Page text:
Family named Outstanding Adoptive Family by Michigan Adoption Resource Exchange
Katelyn and Eric Clark not only opened their hearts and home to two sisters, they also take the time to mentor new families through the foster care and adoption process and share their stories of struggle and triumph to inspire others.
The Clarks’ passion for foster care and adoption and their commitment to helping new foster and adoptive parents caught the attention of the Michigan Adoption Resource Exchange, which named the Clarks “Outstanding Adoptive Family” as part of National Adoption Awareness Month, celebrated every year in November. The couple received their foster care license and adopted the girls through Oakland Family Services.
“Katelyn is in a foster care support group online and it is awesome to watch her share her story with other foster parents, share advice, lend a listening ear, and inspire others,” said the former Oakland Family Services caseworker who nominated the Clarks. “But what makes Katelyn and Eric even more impressive is their willingness to learn from more experienced foster and adoptive parents. They are always willing to learn and try to do what is best for their girls.”
Katelyn, 29. and Eric, 31, are very honored and thankful for the recognition by MARE. Katelyn said their desire to help others comes naturally since Eric use to be a paramedic and she is in the health care field.
“We want to ensure just because their life didn’t start out right, it doesn’t mean it has to stay that way,” Katelyn said. “We want them to have the tools they need to be the best version of themselves.”
After Katelyn’s third miscarriage, the couple decided they wanted to open their hearts to kids who needed love in the foster care system. Eric came from a big family and couldn’t imagine not being with his siblings, so he and Katelyn requested they foster siblings.
Abbigale and Riley arrived at their house on Dec. 21, 2016 after Katelyn and Eric had spent about a month visiting the girls at their previous foster home on weekdays. The girls had been in foster care since they were removed from their home at birth.
Katelyn took a six-week maternity leave from her job as a clinical research coordinator at Henry Ford Hospital to help the girls transition into their new foster home. At the time, Abbigale was 18 months old and Riley was 8 months old. The couple noticed right away that the girls were experiencing some developmental delays. Abbigale could only say about five words, and Riley wasn’t sitting up on her own, crawling or just mumbling. The Clarks worked relentlessly to get Riley’s gross motor skills on track, and both of the girls received help with their speech through Head Start. The girls are now thriving in preschool, and Riley continues to work on her speech through a special program.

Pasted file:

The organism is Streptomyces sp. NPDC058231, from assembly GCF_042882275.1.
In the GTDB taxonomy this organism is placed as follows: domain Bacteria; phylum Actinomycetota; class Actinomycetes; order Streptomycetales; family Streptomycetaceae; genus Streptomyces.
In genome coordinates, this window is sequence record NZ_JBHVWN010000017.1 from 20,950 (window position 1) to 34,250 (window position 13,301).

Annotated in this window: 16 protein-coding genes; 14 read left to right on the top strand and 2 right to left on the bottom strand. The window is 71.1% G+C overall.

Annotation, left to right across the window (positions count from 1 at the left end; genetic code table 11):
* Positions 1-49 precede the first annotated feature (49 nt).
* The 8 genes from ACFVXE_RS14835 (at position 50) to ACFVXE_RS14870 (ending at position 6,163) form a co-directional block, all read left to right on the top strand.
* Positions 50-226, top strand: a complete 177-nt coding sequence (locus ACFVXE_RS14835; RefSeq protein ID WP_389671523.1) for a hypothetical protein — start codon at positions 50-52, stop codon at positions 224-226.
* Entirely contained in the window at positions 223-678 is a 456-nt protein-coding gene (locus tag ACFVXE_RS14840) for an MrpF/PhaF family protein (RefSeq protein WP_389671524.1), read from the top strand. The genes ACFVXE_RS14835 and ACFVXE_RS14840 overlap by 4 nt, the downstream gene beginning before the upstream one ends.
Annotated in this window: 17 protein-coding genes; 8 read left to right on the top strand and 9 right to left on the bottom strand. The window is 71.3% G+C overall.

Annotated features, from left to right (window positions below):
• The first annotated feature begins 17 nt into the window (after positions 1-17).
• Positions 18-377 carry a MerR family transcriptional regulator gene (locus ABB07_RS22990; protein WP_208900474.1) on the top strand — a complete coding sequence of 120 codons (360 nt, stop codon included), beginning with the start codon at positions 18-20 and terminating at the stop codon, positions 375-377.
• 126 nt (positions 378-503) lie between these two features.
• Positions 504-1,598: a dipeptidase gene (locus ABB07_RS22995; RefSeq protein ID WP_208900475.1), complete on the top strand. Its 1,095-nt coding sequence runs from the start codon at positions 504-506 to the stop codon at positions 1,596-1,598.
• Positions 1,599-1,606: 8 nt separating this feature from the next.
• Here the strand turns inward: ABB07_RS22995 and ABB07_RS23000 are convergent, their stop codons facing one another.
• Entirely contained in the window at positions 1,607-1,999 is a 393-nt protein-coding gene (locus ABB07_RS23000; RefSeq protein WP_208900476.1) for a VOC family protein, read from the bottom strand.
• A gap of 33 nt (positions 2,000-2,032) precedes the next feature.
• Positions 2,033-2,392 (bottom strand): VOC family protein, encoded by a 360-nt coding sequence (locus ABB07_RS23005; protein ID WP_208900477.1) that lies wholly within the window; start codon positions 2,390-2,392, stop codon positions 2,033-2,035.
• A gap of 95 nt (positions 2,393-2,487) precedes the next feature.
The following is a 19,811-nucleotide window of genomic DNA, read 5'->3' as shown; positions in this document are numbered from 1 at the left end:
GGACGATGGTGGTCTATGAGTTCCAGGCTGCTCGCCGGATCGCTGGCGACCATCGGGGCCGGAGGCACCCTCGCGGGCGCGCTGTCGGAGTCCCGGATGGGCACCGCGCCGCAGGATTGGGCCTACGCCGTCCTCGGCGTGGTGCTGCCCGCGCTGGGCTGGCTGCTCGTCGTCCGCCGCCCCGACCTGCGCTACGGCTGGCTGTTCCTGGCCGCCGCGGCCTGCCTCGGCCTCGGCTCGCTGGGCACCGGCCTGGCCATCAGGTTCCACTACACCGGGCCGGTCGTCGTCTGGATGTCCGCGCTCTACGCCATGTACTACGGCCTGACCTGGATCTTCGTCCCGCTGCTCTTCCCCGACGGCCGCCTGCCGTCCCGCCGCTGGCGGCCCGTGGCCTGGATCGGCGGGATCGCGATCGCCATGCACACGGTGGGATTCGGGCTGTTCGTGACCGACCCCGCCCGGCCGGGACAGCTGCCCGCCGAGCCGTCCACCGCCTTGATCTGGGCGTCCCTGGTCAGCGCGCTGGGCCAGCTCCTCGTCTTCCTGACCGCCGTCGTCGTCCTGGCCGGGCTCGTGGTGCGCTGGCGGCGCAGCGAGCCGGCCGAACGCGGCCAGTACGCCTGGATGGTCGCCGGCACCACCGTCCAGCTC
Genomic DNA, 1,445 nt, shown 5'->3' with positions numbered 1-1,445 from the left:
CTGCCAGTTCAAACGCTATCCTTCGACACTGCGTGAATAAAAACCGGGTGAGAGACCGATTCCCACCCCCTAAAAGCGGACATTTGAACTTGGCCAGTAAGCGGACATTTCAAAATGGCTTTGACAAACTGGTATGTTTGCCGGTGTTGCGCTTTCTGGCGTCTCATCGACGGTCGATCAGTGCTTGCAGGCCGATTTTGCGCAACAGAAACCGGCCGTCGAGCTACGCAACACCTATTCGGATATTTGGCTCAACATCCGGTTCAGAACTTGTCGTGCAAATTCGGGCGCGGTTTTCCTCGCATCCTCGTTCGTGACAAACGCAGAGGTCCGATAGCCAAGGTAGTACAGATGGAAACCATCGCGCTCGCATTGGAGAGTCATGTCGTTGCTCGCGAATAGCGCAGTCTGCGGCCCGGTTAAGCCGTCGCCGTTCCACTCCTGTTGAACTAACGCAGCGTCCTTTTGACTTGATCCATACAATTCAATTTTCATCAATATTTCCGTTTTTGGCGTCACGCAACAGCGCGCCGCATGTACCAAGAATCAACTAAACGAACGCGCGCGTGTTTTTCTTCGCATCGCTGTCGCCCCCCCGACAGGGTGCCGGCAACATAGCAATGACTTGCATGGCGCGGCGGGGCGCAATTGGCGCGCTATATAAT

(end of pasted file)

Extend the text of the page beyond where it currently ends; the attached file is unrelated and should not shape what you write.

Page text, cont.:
The decision to adopt the girls was a no brainer for the Clarks. Parental rights for Abbigale already were terminated when she came into the Clarks’ foster home, and Riley’s were terminated shortly afterward. Abbigale’s adoption was finalized April 17, 2017 in Oakland County and Riley’s adoption was finalized June 22, 2017 in Wayne County.
“We love the girls and are thankful OFS chose us to be parents of them and take care of them,” Katelyn said.
Adopting children of a different race has brought its own set of challenges. Katelyn spends a lot of time attending trainings and gathering information from transracial adoption groups on Facebook to learn all she can to ensure her girls learn to love themselves and develop a positive self-image.
“One of my biggest things I tell people thinking about foster care or adoption is check out the Facebook groups,” Katelyn said. “A lot of people don’t like to rely on social media, but it is very helpful. We live in era where it’s easy to connect with people online.”
She and Eric also share their stories of struggles and triumph.
“We realized soon after adopting the girls we had friends who were not to open to the idea of either adoptive children or adoptive children of another race,” she explained. “That was tough, but we also have new, amazing friends and a great support system, and the girls are surrounded by love.”
“[Fostering] is without a doubt the most heartbreaking, but most rewarding thing you can do with your life. If you can open up your heart to kids who need that love, this is the best, but if you can’t, be a secondary caregiver for those who are going through it. Everyone deserves to have a safe place and to feel love.”
The Clarks have been so pleased with Oakland Family Services that they have referred three families to the agency who are interested in foster care. Katelyn said Oakland Family Services has treated them like they are family.
“My husband and I are working parents, and we like the availability of OFS staff,” Katelyn said. “If we had to have a family visit, they will do it after 4 p.m. We also like the communication with OFS caseworkers, who were amazing. They would answer an email or text no matter what time of night. Riley was very sick when she first came to us with some respiratory issues and I called our caseworker at 2 or 3 a.m. I didn’t know what to do and without a beat she was always there for us. That’s what we tell people.”